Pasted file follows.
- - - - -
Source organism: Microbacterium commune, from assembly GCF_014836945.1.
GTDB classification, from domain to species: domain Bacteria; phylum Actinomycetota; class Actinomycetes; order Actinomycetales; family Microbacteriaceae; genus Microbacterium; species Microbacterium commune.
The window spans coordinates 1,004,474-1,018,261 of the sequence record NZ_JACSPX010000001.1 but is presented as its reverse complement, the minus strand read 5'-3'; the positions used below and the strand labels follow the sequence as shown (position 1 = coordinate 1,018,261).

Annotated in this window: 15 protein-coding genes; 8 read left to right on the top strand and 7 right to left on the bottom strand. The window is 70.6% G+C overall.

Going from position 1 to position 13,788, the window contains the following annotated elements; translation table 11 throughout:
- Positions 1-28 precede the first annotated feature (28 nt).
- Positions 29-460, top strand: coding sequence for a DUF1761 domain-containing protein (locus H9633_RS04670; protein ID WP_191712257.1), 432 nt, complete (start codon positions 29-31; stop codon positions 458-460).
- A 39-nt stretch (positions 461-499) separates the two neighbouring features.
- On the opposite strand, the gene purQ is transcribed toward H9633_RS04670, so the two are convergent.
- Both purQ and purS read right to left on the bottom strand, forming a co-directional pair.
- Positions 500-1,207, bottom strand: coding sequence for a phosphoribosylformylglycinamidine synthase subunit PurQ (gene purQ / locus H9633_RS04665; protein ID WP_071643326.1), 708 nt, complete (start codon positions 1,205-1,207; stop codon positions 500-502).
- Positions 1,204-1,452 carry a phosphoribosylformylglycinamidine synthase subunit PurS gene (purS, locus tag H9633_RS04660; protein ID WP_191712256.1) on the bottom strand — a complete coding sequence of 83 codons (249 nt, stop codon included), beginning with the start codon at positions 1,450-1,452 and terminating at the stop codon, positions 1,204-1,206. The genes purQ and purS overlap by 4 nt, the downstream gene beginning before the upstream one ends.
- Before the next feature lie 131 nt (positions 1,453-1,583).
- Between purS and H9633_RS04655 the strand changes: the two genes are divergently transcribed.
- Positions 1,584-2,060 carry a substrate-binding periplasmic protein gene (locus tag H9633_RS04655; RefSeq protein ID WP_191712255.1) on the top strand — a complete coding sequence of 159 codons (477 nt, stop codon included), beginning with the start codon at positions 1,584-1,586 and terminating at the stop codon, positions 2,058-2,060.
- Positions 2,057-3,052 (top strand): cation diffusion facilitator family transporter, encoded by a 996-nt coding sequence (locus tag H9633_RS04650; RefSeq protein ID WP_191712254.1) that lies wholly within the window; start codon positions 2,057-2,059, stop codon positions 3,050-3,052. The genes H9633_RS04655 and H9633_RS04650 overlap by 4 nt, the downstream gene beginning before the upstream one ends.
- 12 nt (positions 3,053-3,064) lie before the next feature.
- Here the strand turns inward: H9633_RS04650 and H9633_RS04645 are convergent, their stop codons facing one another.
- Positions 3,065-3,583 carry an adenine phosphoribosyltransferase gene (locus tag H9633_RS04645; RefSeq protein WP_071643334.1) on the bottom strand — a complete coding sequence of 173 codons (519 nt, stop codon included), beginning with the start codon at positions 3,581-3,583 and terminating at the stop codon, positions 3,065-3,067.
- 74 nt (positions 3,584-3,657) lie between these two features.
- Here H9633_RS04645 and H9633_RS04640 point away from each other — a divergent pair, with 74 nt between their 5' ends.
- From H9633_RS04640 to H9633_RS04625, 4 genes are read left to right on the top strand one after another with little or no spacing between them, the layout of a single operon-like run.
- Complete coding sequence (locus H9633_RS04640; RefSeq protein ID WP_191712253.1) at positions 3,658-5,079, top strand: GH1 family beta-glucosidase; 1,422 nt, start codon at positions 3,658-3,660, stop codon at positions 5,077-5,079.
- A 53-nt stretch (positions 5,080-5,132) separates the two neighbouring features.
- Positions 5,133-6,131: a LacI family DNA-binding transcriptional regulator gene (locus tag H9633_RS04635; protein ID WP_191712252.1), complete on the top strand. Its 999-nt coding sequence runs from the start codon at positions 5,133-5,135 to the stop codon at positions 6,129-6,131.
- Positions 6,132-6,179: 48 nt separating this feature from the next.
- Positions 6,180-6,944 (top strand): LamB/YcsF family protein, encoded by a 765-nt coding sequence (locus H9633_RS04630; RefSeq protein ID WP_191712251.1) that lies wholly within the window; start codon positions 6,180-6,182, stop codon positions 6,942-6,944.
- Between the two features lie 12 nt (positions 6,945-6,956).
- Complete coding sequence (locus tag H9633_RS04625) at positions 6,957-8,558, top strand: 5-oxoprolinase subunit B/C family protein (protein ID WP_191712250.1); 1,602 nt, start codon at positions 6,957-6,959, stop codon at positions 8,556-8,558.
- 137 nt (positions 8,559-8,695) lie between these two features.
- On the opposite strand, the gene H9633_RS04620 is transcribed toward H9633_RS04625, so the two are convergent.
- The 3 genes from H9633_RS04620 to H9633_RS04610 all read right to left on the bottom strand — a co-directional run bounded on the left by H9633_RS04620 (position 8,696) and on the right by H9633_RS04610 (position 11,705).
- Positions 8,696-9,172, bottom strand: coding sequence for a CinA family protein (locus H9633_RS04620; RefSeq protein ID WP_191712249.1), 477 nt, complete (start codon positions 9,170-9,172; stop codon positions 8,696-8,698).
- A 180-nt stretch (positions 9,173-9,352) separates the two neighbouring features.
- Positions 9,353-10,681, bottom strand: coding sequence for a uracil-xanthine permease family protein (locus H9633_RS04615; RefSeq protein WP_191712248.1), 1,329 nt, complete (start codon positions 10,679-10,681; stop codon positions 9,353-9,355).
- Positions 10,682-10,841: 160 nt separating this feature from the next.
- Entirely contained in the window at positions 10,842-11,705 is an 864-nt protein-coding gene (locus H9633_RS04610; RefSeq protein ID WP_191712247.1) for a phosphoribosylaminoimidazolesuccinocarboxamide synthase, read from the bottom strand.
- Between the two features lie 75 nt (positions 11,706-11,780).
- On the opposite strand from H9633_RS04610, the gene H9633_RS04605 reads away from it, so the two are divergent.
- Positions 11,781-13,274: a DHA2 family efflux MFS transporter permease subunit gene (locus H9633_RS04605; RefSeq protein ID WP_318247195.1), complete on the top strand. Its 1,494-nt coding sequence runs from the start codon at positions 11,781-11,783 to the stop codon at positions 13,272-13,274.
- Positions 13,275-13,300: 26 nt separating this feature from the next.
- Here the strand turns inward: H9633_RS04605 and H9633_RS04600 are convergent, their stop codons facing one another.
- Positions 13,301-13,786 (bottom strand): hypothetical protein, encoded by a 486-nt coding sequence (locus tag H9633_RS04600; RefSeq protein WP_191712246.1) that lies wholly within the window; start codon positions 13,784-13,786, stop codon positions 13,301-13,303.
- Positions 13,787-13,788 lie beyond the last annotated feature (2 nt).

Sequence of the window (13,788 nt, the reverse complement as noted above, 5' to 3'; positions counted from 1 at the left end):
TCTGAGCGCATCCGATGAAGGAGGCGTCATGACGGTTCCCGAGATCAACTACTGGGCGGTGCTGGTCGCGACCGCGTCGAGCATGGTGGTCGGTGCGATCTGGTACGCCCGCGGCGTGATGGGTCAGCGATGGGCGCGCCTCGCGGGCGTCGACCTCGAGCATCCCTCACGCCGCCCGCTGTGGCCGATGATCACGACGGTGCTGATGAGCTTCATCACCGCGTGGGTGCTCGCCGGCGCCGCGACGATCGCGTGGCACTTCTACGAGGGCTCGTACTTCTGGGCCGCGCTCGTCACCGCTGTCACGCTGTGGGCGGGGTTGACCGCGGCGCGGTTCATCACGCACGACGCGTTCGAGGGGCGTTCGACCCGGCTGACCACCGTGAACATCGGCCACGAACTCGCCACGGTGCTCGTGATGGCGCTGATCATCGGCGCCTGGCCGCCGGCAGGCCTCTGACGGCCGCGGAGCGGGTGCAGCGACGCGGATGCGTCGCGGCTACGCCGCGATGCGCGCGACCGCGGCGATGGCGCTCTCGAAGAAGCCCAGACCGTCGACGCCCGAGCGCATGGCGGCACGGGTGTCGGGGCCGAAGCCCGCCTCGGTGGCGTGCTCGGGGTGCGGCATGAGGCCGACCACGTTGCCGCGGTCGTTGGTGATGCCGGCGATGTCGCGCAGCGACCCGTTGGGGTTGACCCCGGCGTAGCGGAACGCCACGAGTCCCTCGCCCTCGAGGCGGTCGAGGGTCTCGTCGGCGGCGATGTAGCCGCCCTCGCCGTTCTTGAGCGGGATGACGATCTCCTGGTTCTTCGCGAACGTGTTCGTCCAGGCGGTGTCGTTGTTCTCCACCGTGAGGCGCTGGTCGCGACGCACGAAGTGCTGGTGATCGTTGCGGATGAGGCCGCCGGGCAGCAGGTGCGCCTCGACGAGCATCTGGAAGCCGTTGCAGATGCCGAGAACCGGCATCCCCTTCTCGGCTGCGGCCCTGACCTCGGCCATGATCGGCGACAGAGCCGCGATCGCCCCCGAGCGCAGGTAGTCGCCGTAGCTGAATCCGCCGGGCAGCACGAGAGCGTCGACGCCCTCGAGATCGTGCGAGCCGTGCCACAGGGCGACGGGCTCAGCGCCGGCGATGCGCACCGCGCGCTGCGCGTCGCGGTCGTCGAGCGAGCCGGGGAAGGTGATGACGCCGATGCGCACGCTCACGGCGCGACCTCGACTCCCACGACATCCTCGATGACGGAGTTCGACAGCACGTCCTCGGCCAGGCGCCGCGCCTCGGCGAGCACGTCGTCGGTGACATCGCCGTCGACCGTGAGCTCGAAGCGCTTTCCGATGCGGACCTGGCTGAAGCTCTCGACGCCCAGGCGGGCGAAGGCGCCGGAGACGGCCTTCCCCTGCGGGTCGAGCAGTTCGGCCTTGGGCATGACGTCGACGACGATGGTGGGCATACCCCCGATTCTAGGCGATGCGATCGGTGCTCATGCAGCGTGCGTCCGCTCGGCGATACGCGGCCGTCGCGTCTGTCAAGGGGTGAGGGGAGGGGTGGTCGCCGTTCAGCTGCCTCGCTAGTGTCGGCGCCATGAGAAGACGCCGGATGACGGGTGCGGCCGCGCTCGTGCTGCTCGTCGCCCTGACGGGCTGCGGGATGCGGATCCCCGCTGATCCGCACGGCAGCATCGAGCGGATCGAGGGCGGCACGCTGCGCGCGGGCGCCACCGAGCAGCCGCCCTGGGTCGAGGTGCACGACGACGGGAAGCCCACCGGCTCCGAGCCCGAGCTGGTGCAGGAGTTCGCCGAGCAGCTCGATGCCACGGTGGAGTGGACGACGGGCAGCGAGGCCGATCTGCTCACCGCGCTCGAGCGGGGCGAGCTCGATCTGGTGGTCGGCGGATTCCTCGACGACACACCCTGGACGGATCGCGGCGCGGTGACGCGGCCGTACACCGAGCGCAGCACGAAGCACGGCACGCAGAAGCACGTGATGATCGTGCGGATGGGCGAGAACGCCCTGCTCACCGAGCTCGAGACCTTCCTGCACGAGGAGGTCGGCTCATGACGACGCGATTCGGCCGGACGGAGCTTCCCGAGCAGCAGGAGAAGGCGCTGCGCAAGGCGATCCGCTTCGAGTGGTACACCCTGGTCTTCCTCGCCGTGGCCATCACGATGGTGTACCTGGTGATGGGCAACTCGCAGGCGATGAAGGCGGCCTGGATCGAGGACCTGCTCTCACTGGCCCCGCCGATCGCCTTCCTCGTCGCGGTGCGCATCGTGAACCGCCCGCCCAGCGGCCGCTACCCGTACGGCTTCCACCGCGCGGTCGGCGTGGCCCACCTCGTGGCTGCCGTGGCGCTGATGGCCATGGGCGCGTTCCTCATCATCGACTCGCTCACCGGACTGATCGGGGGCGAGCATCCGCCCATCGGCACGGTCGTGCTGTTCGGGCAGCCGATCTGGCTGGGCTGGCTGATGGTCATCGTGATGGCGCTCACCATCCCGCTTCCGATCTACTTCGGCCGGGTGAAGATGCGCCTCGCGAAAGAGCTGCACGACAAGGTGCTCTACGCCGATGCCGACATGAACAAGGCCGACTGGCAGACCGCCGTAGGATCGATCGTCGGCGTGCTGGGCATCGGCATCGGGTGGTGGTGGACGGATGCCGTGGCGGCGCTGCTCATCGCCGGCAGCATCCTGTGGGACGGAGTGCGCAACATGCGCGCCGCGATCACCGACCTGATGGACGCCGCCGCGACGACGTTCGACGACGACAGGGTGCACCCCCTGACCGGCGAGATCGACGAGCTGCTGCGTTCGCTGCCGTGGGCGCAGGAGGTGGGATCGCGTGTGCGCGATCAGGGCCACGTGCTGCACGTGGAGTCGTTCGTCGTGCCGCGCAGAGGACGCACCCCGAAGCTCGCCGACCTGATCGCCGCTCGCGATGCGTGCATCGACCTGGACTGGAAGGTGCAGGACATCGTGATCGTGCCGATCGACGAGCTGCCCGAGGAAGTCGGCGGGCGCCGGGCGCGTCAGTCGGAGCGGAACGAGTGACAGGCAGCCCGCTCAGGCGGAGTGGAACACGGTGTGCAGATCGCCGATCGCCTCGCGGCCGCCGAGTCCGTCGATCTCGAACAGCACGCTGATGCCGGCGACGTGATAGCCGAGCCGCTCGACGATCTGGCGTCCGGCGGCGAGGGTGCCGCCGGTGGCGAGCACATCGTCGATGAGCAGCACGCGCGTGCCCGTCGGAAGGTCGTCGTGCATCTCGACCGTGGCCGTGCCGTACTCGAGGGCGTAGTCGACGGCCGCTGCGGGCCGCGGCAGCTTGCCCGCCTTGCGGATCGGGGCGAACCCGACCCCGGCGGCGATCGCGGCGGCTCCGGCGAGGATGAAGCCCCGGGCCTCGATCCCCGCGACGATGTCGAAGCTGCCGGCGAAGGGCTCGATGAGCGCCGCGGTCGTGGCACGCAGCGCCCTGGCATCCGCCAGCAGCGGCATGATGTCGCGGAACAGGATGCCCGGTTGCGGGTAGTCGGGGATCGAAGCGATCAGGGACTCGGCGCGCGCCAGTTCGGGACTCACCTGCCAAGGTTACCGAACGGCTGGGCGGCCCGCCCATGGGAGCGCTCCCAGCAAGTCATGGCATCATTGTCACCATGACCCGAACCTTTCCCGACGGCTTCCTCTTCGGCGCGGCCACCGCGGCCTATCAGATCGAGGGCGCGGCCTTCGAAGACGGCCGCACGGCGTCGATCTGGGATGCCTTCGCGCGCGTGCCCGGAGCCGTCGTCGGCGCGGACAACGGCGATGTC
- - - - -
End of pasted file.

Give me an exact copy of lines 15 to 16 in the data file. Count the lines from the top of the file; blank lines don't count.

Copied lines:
- Positions 1,584-2,060 carry a substrate-binding periplasmic protein gene (locus tag H9633_RS04655; RefSeq protein ID WP_191712255.1) on the top strand — a complete coding sequence of 159 codons (477 nt, stop codon included), beginning with the start codon at positions 1,584-1,586 and terminating at the stop codon, positions 2,058-2,060.
- Positions 2,057-3,052 (top strand): cation diffusion facilitator family transporter, encoded by a 996-nt coding sequence (locus tag H9633_RS04650; RefSeq protein ID WP_191712254.1) that lies wholly within the window; start codon positions 2,057-2,059, stop codon positions 3,050-3,052. The genes H9633_RS04655 and H9633_RS04650 overlap by 4 nt, the downstream gene beginning before the upstream one ends.